Eutrophication in coastal environments

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Eutrophication is the enrichment of water as a result of an increase in nutrients, which can have a negative impact on the marine and coastal environment. The negative effects of eutrophication on marine ecosystems includes: algal blooms, increased growth of macroalgae, increased sedimentation and oxygen consumption, oxygen depletion in the bottom water and sometimes the death of benthic animals and fish. Coastal European areas in particular the Baltic Sea provides an indication as to the negative affects that eutrophication can have including: the presence of blue-green algae which is potentially harmful to humans as well as the presence of large mats of drifting algae that get deposited along the shorelines and decay. In order to reduce the negative effects of eutrophication nutrient inputs need to be reduced and an integrated management strategy needs to be employed.

Eutrophication in coastal environments

Eutrophication involves the enrichment of water by excess nutrients. It can cause serious problems in the coastal zone through disturbance of ecological balances and fisheries, and through interference with recreational activities and quality of life. Eutrophication is the result of an anthropogenically induced alteration of the global nitrogen cycle, and just like climate change, should be regarded as a "global change". Eutrophication is usually treated scientifically and in terms of management as a local and regional phenomenon. Coastal regions throughout the world and Europe are affected by eutrophication.

What is eutrophication about?

Fig. 1. Cyanobacteria bloom, Western Baltic, 1997
  • It’s about increased productivity (conversion of light and carbon dioxide into living organic matter – a process that is limited by nitrogen and/or phosphorus) and unacceptable ecological effects as algal blooms and oxygen depletion, kills off benthic animals and fish
  • It’s caused by increased inputs of nutrients from point sources, activities in the upstream catchment (e.g. losses from agriculture) and atmospheric deposition.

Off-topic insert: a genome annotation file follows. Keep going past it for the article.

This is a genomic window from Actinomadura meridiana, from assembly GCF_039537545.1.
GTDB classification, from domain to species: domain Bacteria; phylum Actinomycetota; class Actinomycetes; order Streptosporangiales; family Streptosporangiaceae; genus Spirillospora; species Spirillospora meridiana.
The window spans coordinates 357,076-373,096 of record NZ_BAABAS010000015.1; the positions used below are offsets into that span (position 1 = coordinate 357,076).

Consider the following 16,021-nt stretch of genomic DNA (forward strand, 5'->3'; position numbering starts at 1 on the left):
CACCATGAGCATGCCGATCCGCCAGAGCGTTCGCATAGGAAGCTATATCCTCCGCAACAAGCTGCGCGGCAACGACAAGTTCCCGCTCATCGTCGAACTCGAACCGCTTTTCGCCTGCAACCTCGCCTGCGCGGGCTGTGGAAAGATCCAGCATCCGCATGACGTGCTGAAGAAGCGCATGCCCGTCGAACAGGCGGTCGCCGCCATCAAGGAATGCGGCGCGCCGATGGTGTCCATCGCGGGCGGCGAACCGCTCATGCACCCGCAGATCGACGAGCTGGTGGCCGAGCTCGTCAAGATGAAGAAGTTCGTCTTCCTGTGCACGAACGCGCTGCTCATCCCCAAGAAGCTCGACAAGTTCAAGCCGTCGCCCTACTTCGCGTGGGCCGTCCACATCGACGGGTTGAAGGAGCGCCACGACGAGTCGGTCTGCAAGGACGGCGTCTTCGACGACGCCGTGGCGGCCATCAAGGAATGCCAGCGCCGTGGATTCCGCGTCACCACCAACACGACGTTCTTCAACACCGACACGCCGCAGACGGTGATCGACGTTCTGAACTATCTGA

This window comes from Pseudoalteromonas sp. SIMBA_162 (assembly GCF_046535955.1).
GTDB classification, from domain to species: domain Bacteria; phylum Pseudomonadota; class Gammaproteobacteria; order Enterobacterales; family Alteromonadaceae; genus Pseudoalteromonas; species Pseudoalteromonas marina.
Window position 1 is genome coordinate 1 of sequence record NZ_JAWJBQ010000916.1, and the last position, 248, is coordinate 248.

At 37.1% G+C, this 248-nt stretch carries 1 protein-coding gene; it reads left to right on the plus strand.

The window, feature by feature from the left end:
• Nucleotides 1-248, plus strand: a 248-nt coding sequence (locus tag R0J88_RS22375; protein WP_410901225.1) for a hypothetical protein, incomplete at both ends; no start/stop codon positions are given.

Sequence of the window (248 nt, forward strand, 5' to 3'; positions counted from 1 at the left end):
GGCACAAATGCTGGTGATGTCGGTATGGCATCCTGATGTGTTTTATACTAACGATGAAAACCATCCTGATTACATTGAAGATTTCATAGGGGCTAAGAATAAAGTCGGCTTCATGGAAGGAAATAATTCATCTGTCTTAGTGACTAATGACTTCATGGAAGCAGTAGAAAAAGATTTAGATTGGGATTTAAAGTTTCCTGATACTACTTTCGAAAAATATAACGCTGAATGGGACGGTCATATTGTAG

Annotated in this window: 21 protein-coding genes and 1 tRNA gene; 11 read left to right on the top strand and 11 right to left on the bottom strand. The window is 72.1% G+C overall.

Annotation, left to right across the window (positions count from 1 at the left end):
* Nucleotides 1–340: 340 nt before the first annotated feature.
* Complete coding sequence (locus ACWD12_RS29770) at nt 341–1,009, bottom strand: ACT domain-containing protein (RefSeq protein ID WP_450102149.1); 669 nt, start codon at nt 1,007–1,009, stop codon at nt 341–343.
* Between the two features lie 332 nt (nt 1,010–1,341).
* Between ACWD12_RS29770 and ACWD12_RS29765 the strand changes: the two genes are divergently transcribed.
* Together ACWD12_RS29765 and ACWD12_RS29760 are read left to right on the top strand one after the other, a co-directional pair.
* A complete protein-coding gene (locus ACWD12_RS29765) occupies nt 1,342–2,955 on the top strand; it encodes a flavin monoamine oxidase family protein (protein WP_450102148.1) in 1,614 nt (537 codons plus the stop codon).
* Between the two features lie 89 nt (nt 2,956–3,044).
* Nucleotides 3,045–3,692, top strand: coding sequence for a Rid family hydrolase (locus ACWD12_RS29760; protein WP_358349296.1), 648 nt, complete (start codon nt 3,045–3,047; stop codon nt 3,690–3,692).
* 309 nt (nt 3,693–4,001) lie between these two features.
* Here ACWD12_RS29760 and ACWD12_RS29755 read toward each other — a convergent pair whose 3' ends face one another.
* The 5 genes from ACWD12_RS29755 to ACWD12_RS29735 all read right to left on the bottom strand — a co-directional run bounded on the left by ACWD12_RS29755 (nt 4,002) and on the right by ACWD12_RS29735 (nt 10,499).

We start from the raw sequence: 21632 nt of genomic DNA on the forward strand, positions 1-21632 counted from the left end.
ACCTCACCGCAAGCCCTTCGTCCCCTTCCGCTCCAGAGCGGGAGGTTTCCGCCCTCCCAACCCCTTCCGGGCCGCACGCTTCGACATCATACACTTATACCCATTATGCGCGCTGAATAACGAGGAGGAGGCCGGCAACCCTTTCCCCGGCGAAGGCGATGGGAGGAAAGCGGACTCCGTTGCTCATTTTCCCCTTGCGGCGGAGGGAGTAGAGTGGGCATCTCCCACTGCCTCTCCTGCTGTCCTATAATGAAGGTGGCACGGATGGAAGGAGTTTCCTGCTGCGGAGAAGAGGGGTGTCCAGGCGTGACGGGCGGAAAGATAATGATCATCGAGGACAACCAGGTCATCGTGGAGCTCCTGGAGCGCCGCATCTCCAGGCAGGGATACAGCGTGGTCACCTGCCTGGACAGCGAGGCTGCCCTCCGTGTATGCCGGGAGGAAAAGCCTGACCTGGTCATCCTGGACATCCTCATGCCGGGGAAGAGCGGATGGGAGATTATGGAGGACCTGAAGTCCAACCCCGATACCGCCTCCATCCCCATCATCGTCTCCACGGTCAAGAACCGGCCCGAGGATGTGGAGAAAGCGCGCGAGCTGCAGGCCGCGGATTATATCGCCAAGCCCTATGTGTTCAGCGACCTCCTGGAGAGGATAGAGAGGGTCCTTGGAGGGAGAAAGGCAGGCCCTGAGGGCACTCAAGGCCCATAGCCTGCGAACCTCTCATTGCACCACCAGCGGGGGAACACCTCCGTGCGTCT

What are we really talking about?

Eutrophication 
“eu” = “well” or “good”
“trope” = “nourishment”
Fig. 2. Noctiluca milaris bloom, German Bight, 2000

But is “eutrophication” good?

  • In general: NO … it is actually ”bad” …
  • Too many nutrients in the wrong places may cause problems and result in changes in structure, function and stability of the marine ecosystems.

Effects of Eutrophication

The different processes and effects of coastal eutrophication are well documented[1] [2] [3] and it has been considered as one of the biggest threats to marine ecosystem health for decades[4] [5] [6].

Fig. 3. Eutrophication flow diagram. Source: HELCOM, 2006 [7]


Effects of eutrophication on marine ecosystems are well known[7]:

  • algal blooms resulting in green water
  • reduced depth distribution of submerged aquatic vegetation
  • increased growth of nuisance macroalgae
  • increased sedimentation, increased oxygen consumption
  • oxygen depletion in bottom water, and
  • sometimes dead benthic animals and fish.


Fig. 4. Eutrophication schematic. Source: HELCOM, 2006 [7]


General effects

Major effects of eutrophication include structure and function changes in the entire marine ecosystem and a reduction in stability. The following are responses to increased nutrient inputs[7]:

  1. Corresponding increase in nutrient concentrations
  2. Change in ratio between dissolved nitrogen and phosphorus in the water: DIN:DIP ratio. Optimal is 16:1 – called the Redfield ratio. Significantly lower ratio causes potential nitrogen limitation; while a higher ratio leads to phosphorus limitation of phytoplankton primary production.


Primary production is usually limited by availability of light and nutrients. Nutrient enrichment increase phytoplankton primary production, which increases biomass, which decreases light penetration through water column. Light penetration is measured by Secchi depth - a decreased Secchi depth can reduce colonization depth of macroalgae and seagrasses.


Responses to nutrient enrichment (pelagic ecosystems) involve a gradual change towards[7]:

  1. Increased planktonic primary production compared to benthic production
  2. Dominance of microbial food webs over linear planktonic food chains
  3. Dominance of non-siliceous phytoplankton species over diatom species
  4. Dominance of gelatinous zooplankton (jellyfish) over crustacean zooplankton

Finally, eutrophication issues[7] are often divided into three groups:

  1. Causative factors: inputs, elevated nutrient concentrations, Redfield ratio changes
  2. Direct effects: primary producers, namely phytoplankton and submerged aquatic vegetation
  3. Indirect effects (secondary effects): related to zooplankton, fish and ínvertebrate benthic fauna (animals living on seafloor).

Primary and Secondary Effects

Some important primary and secondary effects are discussed in the sections below.

Phytoplankton

Phytoplankton are at base of pelagic food webs in aquatic systems, have generation times from less that a few days, respond rapidly to nutrient concentration changes, and are often quantified in terms of: